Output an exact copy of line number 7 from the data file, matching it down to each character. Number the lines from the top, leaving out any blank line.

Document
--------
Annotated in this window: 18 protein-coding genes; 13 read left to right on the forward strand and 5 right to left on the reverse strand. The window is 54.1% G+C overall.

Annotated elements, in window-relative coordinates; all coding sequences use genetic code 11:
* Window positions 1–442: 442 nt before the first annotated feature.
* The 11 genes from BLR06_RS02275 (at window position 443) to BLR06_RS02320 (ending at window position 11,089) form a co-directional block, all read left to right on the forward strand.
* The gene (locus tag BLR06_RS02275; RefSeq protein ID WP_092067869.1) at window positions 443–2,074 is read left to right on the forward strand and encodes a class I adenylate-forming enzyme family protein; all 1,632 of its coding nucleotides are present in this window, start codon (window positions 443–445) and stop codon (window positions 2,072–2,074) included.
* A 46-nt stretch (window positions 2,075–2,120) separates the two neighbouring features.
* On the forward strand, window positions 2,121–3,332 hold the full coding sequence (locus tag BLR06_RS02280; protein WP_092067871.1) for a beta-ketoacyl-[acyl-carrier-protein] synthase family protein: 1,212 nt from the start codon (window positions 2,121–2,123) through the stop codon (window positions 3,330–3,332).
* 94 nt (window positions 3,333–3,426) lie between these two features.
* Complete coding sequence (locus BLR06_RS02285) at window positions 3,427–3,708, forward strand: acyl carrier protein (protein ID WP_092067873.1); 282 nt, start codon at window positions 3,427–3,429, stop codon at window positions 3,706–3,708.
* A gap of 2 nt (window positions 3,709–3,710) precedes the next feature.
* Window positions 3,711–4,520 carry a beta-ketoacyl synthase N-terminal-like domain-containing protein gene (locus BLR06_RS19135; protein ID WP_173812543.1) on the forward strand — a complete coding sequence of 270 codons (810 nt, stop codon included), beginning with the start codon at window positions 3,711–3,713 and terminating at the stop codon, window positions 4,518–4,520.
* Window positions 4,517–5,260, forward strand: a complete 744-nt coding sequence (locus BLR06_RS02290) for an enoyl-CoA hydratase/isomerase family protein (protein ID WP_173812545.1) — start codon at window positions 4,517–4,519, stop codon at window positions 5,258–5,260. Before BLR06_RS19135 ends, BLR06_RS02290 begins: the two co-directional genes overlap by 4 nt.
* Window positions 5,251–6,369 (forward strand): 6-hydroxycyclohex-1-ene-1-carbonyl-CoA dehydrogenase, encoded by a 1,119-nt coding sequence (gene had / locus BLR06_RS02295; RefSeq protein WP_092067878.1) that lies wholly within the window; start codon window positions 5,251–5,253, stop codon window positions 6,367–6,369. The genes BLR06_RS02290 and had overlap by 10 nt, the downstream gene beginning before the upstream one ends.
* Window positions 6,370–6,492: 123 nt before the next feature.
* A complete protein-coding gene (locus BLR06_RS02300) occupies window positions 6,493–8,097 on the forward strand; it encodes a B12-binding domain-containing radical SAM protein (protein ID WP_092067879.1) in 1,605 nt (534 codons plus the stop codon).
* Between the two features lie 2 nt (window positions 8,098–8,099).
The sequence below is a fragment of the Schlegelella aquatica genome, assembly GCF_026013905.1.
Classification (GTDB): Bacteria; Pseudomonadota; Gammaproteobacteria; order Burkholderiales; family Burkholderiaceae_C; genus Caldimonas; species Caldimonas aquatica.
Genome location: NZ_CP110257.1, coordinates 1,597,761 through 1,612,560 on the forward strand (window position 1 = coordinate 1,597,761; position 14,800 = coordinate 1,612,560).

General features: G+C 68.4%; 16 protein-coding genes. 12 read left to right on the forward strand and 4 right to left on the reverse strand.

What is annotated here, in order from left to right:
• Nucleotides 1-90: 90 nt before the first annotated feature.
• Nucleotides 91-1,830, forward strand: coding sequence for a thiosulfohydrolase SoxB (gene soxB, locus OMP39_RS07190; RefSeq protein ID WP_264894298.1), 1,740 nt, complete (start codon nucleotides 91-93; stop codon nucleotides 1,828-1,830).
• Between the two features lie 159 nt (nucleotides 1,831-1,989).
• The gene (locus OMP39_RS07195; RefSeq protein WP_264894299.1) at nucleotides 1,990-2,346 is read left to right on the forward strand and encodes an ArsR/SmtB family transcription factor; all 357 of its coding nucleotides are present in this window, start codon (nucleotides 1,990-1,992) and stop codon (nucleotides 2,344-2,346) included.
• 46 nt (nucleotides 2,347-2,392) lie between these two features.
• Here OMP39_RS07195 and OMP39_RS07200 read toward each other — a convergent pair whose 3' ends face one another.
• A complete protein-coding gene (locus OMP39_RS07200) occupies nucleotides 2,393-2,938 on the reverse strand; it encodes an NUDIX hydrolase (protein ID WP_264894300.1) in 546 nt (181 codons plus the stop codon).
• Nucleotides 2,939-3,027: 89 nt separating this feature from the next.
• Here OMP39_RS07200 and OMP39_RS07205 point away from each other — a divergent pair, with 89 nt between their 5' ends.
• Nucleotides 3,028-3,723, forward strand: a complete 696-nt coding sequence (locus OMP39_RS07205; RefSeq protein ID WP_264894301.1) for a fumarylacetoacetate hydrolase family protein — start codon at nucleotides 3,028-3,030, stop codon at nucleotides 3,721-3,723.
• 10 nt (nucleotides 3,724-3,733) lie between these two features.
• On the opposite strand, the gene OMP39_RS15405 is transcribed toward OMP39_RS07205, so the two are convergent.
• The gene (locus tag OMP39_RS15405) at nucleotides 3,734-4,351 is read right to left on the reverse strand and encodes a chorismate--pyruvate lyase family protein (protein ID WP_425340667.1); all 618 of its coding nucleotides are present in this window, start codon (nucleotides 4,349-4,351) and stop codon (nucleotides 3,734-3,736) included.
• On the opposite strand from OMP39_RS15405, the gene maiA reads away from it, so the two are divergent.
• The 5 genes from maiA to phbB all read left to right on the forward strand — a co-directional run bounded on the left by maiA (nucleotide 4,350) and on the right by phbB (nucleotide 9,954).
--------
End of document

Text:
* On the forward strand, window positions 2,121–3,332 hold the full coding sequence (locus tag BLR06_RS02280; protein WP_092067871.1) for a beta-ketoacyl-[acyl-carrier-protein] synthase family protein: 1,212 nt from the start codon (window positions 2,121–2,123) through the stop codon (window positions 3,330–3,332).